PMETs to get more training, job support with launch of Skills Framework for the logistics industry

SINGAPORE — The Government launched the Skills Framework for the Logistics sector on Friday (Sep 22) aimed at accelerating industry transformation with a focus on guiding local talent with employment, career pathways, job roles, skills, competencies and training programmes related to the sector.

The announcement was made at the opening of the Supply Chain City by YCH attended by Prime Minister Lee Hsien Loong. The new S$200 million Asia Supply Chain facility at Jurong Innovation District is seen as a new benchmark in the supply chain and logistics industry, supporting Singapore’s key growth areas like urban solutions, smart logistics and robotics.

The logistics industry will achieve a value-add of S$8.3 billion and create 2,000 new jobs for professionals, managers, executives and technicians by 2020, Mr Lee noted.

“Some of these jobs will demand different and deeper skills from today, as new technologies and new ways of working become mainstream. Hence, our companies must also invest in people, to develop talent, retrain their staff and nurture deep knowledge and soft skills. The Government will play its part to attract, nurture and retain a strong Singaporean core of talent for the logistics industry,” Mr Lee said.

The Government will train more people ahead of demand, through universities, polytechnics and the Institute of Technical Education. Support for mid-career professional conversion programmes to augment the talent pipeline will also be provided, he said.

“Together, we can maintain our status as Asia’s leading global logistics hub,” he added.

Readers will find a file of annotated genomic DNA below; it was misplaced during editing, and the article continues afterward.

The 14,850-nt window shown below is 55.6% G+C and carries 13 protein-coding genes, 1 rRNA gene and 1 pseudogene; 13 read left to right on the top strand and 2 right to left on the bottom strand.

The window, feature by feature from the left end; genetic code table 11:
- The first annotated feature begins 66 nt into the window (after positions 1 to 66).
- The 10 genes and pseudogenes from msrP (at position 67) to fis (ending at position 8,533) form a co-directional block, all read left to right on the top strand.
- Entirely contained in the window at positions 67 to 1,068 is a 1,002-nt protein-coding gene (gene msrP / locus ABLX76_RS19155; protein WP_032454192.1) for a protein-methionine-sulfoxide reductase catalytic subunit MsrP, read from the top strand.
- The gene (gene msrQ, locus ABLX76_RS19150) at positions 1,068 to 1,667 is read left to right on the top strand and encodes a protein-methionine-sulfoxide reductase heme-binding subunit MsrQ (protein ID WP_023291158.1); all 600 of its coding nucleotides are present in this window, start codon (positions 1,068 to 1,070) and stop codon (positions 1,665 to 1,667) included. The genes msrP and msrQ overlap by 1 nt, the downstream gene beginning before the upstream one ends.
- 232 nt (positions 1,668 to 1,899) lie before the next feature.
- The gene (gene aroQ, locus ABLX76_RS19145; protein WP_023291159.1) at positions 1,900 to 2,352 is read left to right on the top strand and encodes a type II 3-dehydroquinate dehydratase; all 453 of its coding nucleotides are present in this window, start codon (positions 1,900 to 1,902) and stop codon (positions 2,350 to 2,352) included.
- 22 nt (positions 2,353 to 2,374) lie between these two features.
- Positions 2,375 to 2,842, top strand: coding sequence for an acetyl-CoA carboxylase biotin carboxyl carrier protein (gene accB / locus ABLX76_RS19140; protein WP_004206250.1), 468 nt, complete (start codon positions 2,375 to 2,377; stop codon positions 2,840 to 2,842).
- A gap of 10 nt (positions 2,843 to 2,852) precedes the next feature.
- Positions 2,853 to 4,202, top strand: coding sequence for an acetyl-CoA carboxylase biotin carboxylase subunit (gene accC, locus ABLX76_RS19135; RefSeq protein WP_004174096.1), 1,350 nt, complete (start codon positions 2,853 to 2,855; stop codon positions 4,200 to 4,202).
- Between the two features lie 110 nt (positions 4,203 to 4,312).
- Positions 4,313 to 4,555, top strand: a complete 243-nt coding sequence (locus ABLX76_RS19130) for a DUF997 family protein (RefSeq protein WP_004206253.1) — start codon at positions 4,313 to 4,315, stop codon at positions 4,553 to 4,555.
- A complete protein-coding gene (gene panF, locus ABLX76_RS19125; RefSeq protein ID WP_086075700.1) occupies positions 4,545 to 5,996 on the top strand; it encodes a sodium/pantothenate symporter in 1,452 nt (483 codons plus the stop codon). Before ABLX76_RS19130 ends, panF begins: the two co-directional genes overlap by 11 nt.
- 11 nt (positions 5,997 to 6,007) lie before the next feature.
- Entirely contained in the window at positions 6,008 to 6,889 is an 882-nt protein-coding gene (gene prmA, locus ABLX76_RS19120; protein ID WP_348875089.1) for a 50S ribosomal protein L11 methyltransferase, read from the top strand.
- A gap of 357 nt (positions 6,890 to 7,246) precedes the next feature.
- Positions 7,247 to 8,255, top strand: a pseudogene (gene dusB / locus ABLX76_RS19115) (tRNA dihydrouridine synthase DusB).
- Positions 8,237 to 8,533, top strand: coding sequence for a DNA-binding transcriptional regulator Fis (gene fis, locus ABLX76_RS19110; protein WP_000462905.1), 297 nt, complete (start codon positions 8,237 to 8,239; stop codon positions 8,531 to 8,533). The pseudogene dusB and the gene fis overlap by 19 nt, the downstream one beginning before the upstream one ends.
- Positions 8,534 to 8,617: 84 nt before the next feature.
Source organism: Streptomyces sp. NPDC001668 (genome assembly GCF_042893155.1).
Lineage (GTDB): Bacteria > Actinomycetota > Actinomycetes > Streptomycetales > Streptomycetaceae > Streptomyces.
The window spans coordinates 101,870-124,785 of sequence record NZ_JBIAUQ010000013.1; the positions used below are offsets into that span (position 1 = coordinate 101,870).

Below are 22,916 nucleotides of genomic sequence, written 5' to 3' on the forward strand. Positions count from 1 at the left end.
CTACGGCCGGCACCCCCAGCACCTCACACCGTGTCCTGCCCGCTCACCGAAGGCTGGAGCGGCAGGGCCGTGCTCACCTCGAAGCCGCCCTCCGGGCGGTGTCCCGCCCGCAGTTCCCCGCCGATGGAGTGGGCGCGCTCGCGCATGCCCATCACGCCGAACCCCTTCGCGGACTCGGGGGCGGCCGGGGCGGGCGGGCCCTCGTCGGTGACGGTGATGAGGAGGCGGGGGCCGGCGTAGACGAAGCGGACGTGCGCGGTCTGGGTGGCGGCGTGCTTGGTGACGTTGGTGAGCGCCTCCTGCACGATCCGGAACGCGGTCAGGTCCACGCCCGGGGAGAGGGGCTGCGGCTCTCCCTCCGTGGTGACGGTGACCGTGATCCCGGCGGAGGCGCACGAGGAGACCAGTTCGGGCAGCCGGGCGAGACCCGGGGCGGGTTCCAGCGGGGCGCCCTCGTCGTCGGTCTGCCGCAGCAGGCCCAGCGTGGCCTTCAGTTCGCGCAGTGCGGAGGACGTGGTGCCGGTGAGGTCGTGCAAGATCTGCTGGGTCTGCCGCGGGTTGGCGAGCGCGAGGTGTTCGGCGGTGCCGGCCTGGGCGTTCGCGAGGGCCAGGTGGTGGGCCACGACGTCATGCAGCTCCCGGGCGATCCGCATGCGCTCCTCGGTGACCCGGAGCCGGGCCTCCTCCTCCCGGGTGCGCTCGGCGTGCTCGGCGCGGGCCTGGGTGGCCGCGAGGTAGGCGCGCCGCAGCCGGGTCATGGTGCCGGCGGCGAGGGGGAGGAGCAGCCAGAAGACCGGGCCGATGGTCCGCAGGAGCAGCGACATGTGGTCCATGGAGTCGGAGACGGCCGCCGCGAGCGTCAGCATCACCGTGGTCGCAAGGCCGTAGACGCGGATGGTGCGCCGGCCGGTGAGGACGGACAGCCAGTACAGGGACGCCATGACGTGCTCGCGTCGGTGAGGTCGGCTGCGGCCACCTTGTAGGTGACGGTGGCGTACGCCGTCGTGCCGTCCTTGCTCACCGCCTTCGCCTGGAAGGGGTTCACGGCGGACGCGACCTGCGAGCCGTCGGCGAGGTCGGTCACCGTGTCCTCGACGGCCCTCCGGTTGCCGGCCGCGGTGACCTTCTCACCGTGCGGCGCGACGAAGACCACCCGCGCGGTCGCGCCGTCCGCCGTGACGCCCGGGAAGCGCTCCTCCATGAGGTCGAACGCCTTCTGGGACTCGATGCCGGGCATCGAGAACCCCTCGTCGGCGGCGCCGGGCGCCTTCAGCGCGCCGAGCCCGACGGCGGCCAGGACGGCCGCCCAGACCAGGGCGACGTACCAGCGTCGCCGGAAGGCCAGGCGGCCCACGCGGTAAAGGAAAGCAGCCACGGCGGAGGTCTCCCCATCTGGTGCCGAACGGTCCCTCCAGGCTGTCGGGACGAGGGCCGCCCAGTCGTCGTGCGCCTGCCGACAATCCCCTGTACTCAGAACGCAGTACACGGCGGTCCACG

Highlighting how homegrown logistics company YCH has stayed ahead of competition by adapting and innovating, and investing in new technologies and people, Mr Lee outlined the importance of productivity and innovation in catalysing the overall growth of the industry.

The Skills Framework for Logistics sector was launched against the backdrop of the Logistics Industry Transformation Map (ITM) announced in November last year. The sector ITM was collectively crafted by agencies including International Enterprise (IE) Singapore, Singapore Economic Development Board (EDB), SkillsFuture Singapore (SSG), Spring Singapore and Workforce Singapore (WSG).

He noted that logistics is an important and promising sector for Singapore contributing over 7 per cent to the nation’s gross domestic product and employed over 200,000 workers. Singapore’s well-connected airport and sea ports enable logistics companies to serve the whole region efficiently from Singapore, he added.

“E-commerce in particular is growing rapidly. Supplanting traditional retail in many cases and the last mile of e-commerce, that is, delivery to the customer, is where technology and innovation can really make a difference,” he added.

To develop a strong pool of local talent to support growth of industry, the Skills Framework for Logistics identifies job roles, career pathways, and existing and emerging skills required for the logistics sector. Workforce programmes under WSG’s Adapt and Grow initiative, such as the Professional Conversion Programmes (PCP) as well as the PCP Attach and Train, also support the transformation of the logistics sector.